Keywords: analog, fan speed control, temperature sensor, fan controller, thermal management
Related Parts


Circuit Generates Analog FanSpeed Control
By: 
Jim Christensen, Strategic Applications Engineer 

Abstract: A linear circuit measures temperature and controls the speed of a cooling fan by generating a variable supply voltage for the fan.
Fan noise is becoming a larger issue as more electronic equipment enters the office and the home. A variable speed fan permits slower, and quieter, fan speed when temperature conditions allow.
Fancontrol circuits range from simple switches that boost the fan speed at a certain temperature, to digitally controlled fans with continuouslyvariable speed. Highspeed/lowspeed switches are inexpensive, but the sound of sudden speed changes can be annoying. Digitally controlled fans perform well, but those circuits are more costly, and the system must include a serial bus. This application note presents a low cost, selfcontained analog circuit for fanspeed control (
Figure 1), which is easily adjusted for any desired linear relationship between the fan voltage and temperature (
Figure 2, Curves B and C). Actual data points are plotted against the desired voltage in Figure 2.
Figure 1. This circuit delivers a continuous and linear fancontrol voltage that is proportional to temperature.
Figure 2. As described in the text, these curves illustrate voltage outputs vs. temperature for the circuit in Figure 1.
Curve "A" on Figure 2 represents the output of a MAX6605 analog temperature sensor vs. temperature in °C:
Vsensor = 0.0119V/°C ×
Temp + 0.744V.
Curve "B" relates the fan voltage to temperature and combines a minimum "floor" voltage of 8.0V with a sloping line:
Vfan = 0.114V/°C ×
Temp + 6.86V.
The floor voltage ensures fan rotation at low temperatures, and above 10°C, the voltage increases with a slope of 0.114V/°C until it reaches full value at 45°C. Simply amplifying the MAX6605 output does not provide the 8V floor voltage, and the gain (9.58 = 0.114/0.0119) needed to obtain the fanvoltage slope is not the same gain (9.22 = 6.86V/0.744V) needed to obtain the yintercept point.
To transform line "A" into line "B", you must subtract a voltage offset from the temp sensor output and then multiply the result by a constant. That can be accomplished with the circuit of Figure 1, in which you connect the dotted line labeled "reduce the offset." One op amp creates the sloped line, and the second op amp creates the floor voltage. The op amp outputs are connected to transistors in such a way that the op amp demanding a higher output voltage dominates. The following equations let you determine the resistor values:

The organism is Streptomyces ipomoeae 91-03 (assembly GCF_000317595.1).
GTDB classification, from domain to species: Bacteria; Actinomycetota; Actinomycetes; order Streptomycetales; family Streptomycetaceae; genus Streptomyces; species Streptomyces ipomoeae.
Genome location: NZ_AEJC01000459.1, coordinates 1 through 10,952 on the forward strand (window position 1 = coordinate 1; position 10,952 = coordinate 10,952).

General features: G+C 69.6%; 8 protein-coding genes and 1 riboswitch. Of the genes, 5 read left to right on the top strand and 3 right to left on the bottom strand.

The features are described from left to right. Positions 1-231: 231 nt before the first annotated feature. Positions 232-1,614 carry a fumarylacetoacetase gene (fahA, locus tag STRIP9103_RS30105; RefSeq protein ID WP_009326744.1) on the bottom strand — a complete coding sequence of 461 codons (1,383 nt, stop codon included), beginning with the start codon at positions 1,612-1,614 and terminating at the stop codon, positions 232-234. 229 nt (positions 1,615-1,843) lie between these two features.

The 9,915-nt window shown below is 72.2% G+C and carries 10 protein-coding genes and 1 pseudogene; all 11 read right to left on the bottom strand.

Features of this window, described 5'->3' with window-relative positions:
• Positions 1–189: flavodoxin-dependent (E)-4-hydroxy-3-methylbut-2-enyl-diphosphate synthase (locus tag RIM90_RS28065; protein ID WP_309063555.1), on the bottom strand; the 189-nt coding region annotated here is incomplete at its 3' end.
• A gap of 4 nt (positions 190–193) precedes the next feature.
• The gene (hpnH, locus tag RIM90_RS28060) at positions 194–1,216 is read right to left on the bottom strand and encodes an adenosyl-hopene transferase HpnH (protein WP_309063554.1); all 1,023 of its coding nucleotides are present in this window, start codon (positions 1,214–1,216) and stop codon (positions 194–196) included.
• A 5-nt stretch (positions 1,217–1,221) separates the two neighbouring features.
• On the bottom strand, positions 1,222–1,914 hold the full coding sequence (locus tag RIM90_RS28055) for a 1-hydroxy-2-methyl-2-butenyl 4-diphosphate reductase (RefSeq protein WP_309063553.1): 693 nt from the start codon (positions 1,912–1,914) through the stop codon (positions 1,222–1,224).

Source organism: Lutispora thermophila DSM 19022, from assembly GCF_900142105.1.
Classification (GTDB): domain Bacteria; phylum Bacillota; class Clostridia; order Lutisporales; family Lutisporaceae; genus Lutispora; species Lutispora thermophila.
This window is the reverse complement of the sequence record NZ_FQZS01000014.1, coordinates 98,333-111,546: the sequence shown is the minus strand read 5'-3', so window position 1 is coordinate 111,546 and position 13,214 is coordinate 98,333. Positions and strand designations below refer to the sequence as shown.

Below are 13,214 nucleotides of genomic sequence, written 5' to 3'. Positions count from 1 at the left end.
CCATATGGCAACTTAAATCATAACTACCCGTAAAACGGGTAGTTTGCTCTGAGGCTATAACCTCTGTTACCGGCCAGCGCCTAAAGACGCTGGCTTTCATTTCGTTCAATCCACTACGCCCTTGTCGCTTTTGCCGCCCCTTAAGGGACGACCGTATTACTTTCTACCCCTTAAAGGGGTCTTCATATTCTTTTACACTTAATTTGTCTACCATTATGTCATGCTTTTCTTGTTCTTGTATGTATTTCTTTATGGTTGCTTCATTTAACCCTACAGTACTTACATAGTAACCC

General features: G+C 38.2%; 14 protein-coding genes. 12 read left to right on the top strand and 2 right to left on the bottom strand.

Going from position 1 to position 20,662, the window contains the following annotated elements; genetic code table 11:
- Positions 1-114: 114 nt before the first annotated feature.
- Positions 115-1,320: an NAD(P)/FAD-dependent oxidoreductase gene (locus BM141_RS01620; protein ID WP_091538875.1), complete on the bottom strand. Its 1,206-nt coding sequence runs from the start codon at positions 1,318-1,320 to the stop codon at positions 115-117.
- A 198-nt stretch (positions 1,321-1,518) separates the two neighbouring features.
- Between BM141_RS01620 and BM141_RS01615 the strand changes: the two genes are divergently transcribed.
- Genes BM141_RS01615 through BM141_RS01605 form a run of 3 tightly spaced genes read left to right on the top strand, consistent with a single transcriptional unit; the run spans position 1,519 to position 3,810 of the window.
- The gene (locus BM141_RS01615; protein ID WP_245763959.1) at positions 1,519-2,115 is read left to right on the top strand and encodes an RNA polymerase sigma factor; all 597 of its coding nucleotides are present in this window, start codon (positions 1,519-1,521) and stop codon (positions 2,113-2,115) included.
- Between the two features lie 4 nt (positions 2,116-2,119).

For the condition R2<<R1,
R2 = R1(A
_{v}V
_{temp0}  V
_{yintB})/[(A
_{v}1)(V
_{ref}
 V
_{temp0} + V
_{yintB}/A
_{v})],
and
R3 = R2(A
_{v}1), where
R1 is any reasonable value,
A
_{v} = 0.114/0.0119 = 9.58 is the ratio of the desired slope
in V/°C to that of the temperature sensor,
V
_{temp0} = 0.744V is the tempsensor voltage at 0°C,
V
_{yintB} = 6.86V is the yintercept indicated by
the desired (extrapolated) temperature curve, and
V
_{ref} = 3.0V is the reference voltage.
Thus, choosing R1 = 301kΩ
lets you calculate R2 = 3.158kΩ
and R3 = 27.09kΩ. The closest
1% values are 3.16kΩ and
27.0kΩ, respectively.
The following equation lets you calculate the floor voltage:
R5 = R6(V
_{floor}  V
_{ref})/(V
_{ref}),
where R6 equals any reasonable value, and
V
_{floor} = 8V is the desired minimum output voltage.
Thus, choosing R6 = 100kΩ
lets you calculate R5 = 169kΩ.
In some cases, the required offset gain is greater than the required slope gain, so you must increase the temperature sensor&'s natural offset. For a desired temperature curve "C" expressed as:
Vfan = (0.114V/°C)(Temp + 8.5V),
the gain (slope) of A
_{v} = 9.58 is the same as for line "B", but the required offset gain (8.5V/0.744V = 11.42) is greater. You therefore use the "increase the offset" version of the schematic. The following equation holds for such cases:
R4 = R1(V
_{yintC}/A
_{v}  V
_{temp0})/(V
_{ref}  V
_{yintC}/A
_{v}) = 20.41kΩ,
where V
_{yintC} = 8.5V is the intersection of the desired temperature curve with the y axis. For R1 = 301kΩ, the closest available 1% value for R4 is 20.5kΩ.
A similar version of this article appeared in the March 21, 2002 issue of
EDN magazine.
Related Parts 
MAX4402 
Single/Dual/Quad, LowCost, SingleSupply, RailtoRail Op Amps with Shutdown 
Samples

MAX6003 
LowCost, LowPower, LowDropout, SOT233 Voltage References 
Samples

MAX6605 
LowPower Analog Temperature Sensor in SC70 Package 
Samples

© Jun 26, 2002, Maxim Integrated Products, Inc.

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APP 1125: Jun 26, 2002
APPLICATION NOTE 1125,
AN1125,
AN 1125,
APP1125,
Appnote1125,
Appnote 1125